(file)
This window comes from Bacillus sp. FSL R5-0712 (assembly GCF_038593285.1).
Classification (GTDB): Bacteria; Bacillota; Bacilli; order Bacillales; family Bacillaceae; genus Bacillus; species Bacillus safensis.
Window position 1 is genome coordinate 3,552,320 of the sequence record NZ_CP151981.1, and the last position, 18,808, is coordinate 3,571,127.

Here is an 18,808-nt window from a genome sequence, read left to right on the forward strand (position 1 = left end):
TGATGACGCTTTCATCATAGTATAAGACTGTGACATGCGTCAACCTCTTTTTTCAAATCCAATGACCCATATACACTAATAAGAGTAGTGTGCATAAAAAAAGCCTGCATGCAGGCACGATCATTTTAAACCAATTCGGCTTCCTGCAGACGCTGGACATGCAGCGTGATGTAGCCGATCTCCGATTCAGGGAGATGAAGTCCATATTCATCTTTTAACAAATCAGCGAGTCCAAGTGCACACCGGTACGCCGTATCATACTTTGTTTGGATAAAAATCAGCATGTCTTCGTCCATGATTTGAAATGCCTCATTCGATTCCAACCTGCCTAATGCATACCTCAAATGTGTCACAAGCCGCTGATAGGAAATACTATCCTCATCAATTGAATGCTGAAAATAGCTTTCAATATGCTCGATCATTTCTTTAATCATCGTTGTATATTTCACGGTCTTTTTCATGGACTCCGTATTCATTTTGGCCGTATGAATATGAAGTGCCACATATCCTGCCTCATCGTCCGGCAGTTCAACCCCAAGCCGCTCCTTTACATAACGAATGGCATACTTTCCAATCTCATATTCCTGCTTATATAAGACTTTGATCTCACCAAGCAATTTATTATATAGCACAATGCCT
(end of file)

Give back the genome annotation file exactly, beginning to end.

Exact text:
This window comes from Bacillus sp. FSL R5-0712 (assembly GCF_038593285.1).
Classification (GTDB): Bacteria; Bacillota; Bacilli; order Bacillales; family Bacillaceae; genus Bacillus; species Bacillus safensis.
Window position 1 is genome coordinate 3,552,320 of the sequence record NZ_CP151981.1, and the last position, 18,808, is coordinate 3,571,127.

Here is an 18,808-nt window from a genome sequence, read left to right on the forward strand (position 1 = left end):
TGATGACGCTTTCATCATAGTATAAGACTGTGACATGCGTCAACCTCTTTTTTCAAATCCAATGACCCATATACACTAATAAGAGTAGTGTGCATAAAAAAAGCCTGCATGCAGGCACGATCATTTTAAACCAATTCGGCTTCCTGCAGACGCTGGACATGCAGCGTGATGTAGCCGATCTCCGATTCAGGGAGATGAAGTCCATATTCATCTTTTAACAAATCAGCGAGTCCAAGTGCACACCGGTACGCCGTATCATACTTTGTTTGGATAAAAATCAGCATGTCTTCGTCCATGATTTGAAATGCCTCATTCGATTCCAACCTGCCTAATGCATACCTCAAATGTGTCACAAGCCGCTGATAGGAAATACTATCCTCATCAATTGAATGCTGAAAATAGCTTTCAATATGCTCGATCATTTCTTTAATCATCGTTGTATATTTCACGGTCTTTTTCATGGACTCCGTATTCATTTTGGCCGTATGAATATGAAGTGCCACATATCCTGCCTCATCGTCCGGCAGTTCAACCCCAAGCCGCTCCTTTACATAACGAATGGCATACTTTCCAATCTCATATTCCTGCTTATATAAGACTTTGATCTCACCAAGCAATTTATTATATAGCACAATGCCT